Amoro and Nikos exchanged intense looks.
“This is a conversation with balls!” the restaurateur boomed. “I’m breaking out the $20 water!”
I lost track of the place for a number of months. Whatever I was doing, it must have been important. When I finally got back there, a lot of things had changed:
“Ah! Hello my friend!” Amoro greeted us at the door.
He had a bow tie on.
“Have a seat over here,” he gestured toward the window. “Under the pepper tree.”
“What’s this?” my friend Christine asked, caressing a luscious pepper overhead.
I had made some wild claims about Amoro.
The man brought us menus and water—with ice.
I inquired about the fridge full of imports.
“Specialty waters?” he shrugged. “This is just a regular Verdun diner, my friend. With better food.”
Christine jabbed at a word on the page:
“Greek coffee? That’s the same as Turkish coffee, right?”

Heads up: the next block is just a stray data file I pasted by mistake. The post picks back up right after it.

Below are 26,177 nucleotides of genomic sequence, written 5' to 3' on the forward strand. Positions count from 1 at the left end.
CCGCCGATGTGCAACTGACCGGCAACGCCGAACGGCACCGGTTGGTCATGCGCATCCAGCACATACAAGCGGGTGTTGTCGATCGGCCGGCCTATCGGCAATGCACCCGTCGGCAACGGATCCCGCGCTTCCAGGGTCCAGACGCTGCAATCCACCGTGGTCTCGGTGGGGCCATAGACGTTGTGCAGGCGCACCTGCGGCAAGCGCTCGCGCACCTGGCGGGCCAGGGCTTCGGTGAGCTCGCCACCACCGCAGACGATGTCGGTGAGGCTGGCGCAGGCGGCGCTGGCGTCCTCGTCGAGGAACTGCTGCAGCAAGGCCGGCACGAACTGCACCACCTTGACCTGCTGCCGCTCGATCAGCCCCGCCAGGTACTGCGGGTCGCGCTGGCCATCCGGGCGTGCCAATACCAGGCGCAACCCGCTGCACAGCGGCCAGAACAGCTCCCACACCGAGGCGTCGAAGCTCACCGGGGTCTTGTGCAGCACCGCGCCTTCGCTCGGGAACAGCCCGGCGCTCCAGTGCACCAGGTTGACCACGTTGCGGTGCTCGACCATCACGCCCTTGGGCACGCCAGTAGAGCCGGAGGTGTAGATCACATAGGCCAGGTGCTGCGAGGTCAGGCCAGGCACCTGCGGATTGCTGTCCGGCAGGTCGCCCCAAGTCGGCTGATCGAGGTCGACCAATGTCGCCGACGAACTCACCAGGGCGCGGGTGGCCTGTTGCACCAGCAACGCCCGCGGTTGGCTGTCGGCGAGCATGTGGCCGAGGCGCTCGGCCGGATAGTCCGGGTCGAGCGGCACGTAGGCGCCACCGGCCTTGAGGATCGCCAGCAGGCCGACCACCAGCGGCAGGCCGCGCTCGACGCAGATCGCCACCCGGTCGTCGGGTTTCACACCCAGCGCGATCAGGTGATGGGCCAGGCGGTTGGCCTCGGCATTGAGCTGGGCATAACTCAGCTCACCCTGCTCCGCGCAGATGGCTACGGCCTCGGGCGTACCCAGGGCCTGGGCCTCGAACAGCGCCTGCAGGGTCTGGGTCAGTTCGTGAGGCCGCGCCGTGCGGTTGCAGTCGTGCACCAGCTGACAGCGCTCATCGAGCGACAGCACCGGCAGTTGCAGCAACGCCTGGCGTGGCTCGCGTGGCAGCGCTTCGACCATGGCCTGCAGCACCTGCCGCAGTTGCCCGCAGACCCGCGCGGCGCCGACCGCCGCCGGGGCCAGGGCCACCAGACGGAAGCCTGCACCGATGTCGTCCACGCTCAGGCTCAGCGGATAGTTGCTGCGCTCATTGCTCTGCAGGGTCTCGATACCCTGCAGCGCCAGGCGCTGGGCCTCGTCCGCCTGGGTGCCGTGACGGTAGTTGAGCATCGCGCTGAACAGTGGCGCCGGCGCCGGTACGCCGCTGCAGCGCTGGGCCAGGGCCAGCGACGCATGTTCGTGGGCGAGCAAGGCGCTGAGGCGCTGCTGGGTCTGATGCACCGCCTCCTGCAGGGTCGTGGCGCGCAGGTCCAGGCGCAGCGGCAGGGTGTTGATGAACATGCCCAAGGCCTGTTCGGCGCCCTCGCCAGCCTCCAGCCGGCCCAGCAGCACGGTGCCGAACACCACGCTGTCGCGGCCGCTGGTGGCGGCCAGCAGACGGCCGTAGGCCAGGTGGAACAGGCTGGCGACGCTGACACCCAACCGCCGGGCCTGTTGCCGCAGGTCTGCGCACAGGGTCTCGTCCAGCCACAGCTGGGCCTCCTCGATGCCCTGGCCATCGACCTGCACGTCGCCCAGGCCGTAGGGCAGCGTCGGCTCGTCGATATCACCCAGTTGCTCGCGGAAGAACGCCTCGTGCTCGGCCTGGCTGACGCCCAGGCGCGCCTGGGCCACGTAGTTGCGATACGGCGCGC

“Ah,” the man swallowed. “Turkish coffee is black,” he traced a halo round her head, “like your hair… Greek coffee is brown…”
He studied her complexion.
“They are different… but… equally good…”
“I’ll have it then,” she smiled. “With a burger and fries.”
I ordered penne arrabbiata.
When the food arrived, she played the trump card:
“Can I have ketchup with these? Please?”
“I’ll… see if we have any… in the back…”
He sulked into the kitchen.
Christine cupped a hand to the side of her mouth and pantomime-whispered:
“Amoro looks pretty beat up.”
He didn’t last long after that.
They closed up for good in ‘02.
The sign is still up though. The pepper plant too. The pot anyway—and the desiccated fruits of its bloom.
Anyone for Amoro 3.0?